Barely two years ago, the gig economy was a volatile mess as investors and regulatory authorities scrambled to determine whether people who worked for ride-hailing companies such as Uber Technologies (NYSE:UBER) and Lyft Inc. (NASDAQ:LYFT) were employees who deserved the usual employee benefits such as an hourly minimum wage, overtime, and paid sick days or were merely contractors. Fast forward to the present and investors are more worried about a much more existential crisis: skyrocketing fuel prices.
As the Russia-Ukraine war enters the fourth week, oil and commodity markets have recorded massive gains thanks to shuttering of Ukrainian ports, sanctions against Russia and disruption in Libyan oil production and crop and metal buyers scrambling for replacement supplies. Russia is one of the world's biggest exporters of key raw materials, from crude oil and gas to wheat and aluminum, and the possible exclusion of supplies from the country due to sanctions has sent the markets into a frenzy.
With fuel prices hitting all-time highs, the two leading ride-sharing companies have decided to add a "temporary fuel surcharge" to fares across the country. The fees will go directly to drivers and couriers, who are responsible for paying for the gas they use. The new pricing is set to begin Wednesday, though Uber says it will "continue to monitor gas prices and may make additional changes."
"Rides customers will pay a surcharge of either $0.45 or $0.55 on each Uber trip, and Eats customers will pay either $0.35 or $0.45 on each Uber Eats order, depending on their location," Uber has said in a blog post.
The ride-hailing giant has been quick to highlight the benefits of switching to an electric vehicle. Drivers who drive BEVs receive extra incentives, such as $1 more per trip up to $4,000 annually through Uber's Green Future Program. Moreover, U.S. drivers are eligible to receive $6,000 off the Nissan LEAF, discounted pricing for other EVs, as well as incentives related to home charging installation.
The national average for a gallon of gas currently stands at $4.32 per gallon, according to data from AAA, about 52% higher than a year ago. In California, the largest market for gig work in the U.S., the price of gas is now a staggering $5.74 per gallon on average.
As expected, Lyft has quickly followed Uber’s lead and is set to add a fuel surcharge to its ride amid rising gas prices, the company has told The Verge.
A Lyft spokesman has told the news outlet the company has been "closely monitoring" rising gas prices and while driver earnings are higher than they were last year, it will ask riders to pay a "temporary fuel surcharge" which the drivers will receive entirely.
Lyft a Buy
Uber shares rose on Friday after Deutsche Bank started coverage on the mobility company, noting it has several positives going for it, including the ability to "unlock large and growing [total addressable markets]."
Analyst Benjamin Black started coverage on the stock with a buy rating and a $50 price target, implying some 60% upside, writing that it has "global market leadership" in areas that are growing; a number of "durable and defensible core growth drivers," as well as low investor sentiment.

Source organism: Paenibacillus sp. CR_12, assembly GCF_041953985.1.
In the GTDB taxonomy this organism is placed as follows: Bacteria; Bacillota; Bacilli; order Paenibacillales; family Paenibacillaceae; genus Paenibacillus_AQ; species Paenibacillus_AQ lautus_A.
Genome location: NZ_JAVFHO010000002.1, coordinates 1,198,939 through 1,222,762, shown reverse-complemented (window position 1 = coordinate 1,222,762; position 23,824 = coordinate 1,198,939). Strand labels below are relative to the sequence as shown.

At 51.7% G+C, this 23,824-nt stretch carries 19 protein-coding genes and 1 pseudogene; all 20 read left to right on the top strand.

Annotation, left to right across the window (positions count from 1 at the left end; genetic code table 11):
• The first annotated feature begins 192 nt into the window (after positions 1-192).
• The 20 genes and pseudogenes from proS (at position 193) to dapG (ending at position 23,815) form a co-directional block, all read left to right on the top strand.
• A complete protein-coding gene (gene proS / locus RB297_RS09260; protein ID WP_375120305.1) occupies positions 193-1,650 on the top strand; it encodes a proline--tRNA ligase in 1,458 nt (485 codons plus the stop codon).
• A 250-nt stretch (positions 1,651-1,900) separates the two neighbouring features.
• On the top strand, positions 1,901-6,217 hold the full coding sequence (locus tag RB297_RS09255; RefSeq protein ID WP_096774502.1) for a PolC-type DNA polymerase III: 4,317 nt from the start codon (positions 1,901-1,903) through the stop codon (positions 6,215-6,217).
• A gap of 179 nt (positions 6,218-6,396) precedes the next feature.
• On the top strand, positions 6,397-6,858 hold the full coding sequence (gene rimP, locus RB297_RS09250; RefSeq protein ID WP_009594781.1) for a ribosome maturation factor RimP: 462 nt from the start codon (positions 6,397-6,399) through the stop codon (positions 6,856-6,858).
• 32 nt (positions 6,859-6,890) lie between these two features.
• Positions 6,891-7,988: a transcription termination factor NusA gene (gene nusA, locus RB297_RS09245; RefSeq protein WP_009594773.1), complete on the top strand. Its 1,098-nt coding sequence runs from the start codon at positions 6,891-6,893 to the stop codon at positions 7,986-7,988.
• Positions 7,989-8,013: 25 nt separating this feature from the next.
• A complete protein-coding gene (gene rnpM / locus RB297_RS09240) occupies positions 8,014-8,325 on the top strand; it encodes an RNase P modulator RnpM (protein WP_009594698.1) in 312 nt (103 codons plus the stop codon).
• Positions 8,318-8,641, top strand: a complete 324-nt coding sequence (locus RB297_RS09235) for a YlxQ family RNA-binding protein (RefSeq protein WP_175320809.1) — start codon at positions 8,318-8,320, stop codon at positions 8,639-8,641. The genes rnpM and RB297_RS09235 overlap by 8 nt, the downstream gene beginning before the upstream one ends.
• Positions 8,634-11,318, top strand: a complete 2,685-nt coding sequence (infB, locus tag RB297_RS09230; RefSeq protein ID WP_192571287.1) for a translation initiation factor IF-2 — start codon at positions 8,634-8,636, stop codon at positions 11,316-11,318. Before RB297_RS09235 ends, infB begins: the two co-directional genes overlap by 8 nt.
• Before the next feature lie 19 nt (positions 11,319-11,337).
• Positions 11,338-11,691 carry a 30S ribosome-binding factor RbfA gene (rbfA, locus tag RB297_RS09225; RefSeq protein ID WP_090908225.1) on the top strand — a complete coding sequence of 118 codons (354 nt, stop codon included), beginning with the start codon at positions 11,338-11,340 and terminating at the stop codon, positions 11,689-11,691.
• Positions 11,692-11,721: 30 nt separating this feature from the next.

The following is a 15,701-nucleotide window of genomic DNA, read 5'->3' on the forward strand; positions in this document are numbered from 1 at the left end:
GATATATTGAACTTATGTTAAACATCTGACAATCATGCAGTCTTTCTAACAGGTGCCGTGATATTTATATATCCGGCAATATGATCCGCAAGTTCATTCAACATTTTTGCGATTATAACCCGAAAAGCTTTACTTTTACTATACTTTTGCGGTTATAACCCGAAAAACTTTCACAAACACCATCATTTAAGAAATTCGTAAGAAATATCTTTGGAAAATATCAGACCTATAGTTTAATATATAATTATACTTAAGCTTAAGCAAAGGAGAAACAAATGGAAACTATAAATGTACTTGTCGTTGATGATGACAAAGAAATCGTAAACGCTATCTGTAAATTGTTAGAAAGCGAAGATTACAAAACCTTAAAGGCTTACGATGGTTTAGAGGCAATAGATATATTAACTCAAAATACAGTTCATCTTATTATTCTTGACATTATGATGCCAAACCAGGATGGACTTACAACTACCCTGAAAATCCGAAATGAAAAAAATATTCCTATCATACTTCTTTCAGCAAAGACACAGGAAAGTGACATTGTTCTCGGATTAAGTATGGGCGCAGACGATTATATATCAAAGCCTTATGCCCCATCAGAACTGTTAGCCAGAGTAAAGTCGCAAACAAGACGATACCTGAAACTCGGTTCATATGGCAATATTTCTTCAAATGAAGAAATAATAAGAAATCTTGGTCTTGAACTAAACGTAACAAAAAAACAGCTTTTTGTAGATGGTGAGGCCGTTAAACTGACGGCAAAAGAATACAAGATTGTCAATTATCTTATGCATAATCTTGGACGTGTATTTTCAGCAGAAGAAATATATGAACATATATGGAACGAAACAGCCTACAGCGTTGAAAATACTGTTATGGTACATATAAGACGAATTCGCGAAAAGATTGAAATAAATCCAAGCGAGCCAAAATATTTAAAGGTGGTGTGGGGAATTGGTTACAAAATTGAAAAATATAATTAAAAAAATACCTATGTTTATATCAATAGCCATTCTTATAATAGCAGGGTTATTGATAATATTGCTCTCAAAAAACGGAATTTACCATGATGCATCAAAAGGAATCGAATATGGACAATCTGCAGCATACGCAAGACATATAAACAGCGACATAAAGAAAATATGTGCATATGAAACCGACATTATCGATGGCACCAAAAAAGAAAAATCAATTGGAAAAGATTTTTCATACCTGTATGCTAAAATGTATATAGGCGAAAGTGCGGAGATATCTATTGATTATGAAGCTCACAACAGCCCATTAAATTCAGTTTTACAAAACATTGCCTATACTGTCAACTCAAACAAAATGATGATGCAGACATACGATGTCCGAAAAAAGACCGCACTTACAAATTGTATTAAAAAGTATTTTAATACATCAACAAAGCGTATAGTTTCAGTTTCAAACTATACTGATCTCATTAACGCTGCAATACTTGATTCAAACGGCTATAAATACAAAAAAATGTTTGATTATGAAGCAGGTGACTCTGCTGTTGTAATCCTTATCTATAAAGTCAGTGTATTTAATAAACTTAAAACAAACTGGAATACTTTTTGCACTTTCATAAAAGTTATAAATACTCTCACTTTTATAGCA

"Uber's current businesses address a roughly $7 trillion market (of which a subset is serviceable), and our bullish view on the stock is grounded in its powerful platform synergies, which should drive faster and more efficient penetration of the [total addressable market] versus its competitors," Black wrote in a note to clients.
Still, UBER has lost nearly a third of its value after it issued a 2024 profit guidance below Wall Street’s expectations.
Wall Street seems to think more highly of Uber’s key rival.
On average, Wall Street experts rate Lyft as a Buy, though skepticism remains about the company's near-term ability to push higher in the face of uncertain economic times.
Of the 40 analysts who follow the stock, 17 rate Lyft a Strong Buy and eight a Buy while another 13 give the stock a Hold. One analyst rates Lyft a Sell and another one grants it a Strong Sell opinion.
Looking at specific analyst commentary, Truist Securities gives an upbeat response to the firm's earnings report, although it lowered its price target, given the recent share decline. LYFT stock is down nearly 20% in the year-to-date.
“We remain constructive on LYFT as positive Q4 2021 and Q1 2022 guide show that it continues to deal with an uneven recovering in rideshare, yet manages to deliver on expectations,” wrote Truist Securities analysts following the earnings report.
“Lyft remains positioned to emerge financially learner with richer products and a strong momentum to ride growth in the $1T Transportation-as-a-Service total addressable market,” the analysts added. Truist maintained their buy rating on the stock but dropped their price target to $58 from $80.
Citi Research analysts also rated the stock a Buy, but likewise lowered their price target to $78 from $95.
“Although we expect 2022 to prove challenging amid the current crisis, we maintain a positive long-term view of fundamentals,” wrote Citi analysts in a note released on Feb. 8.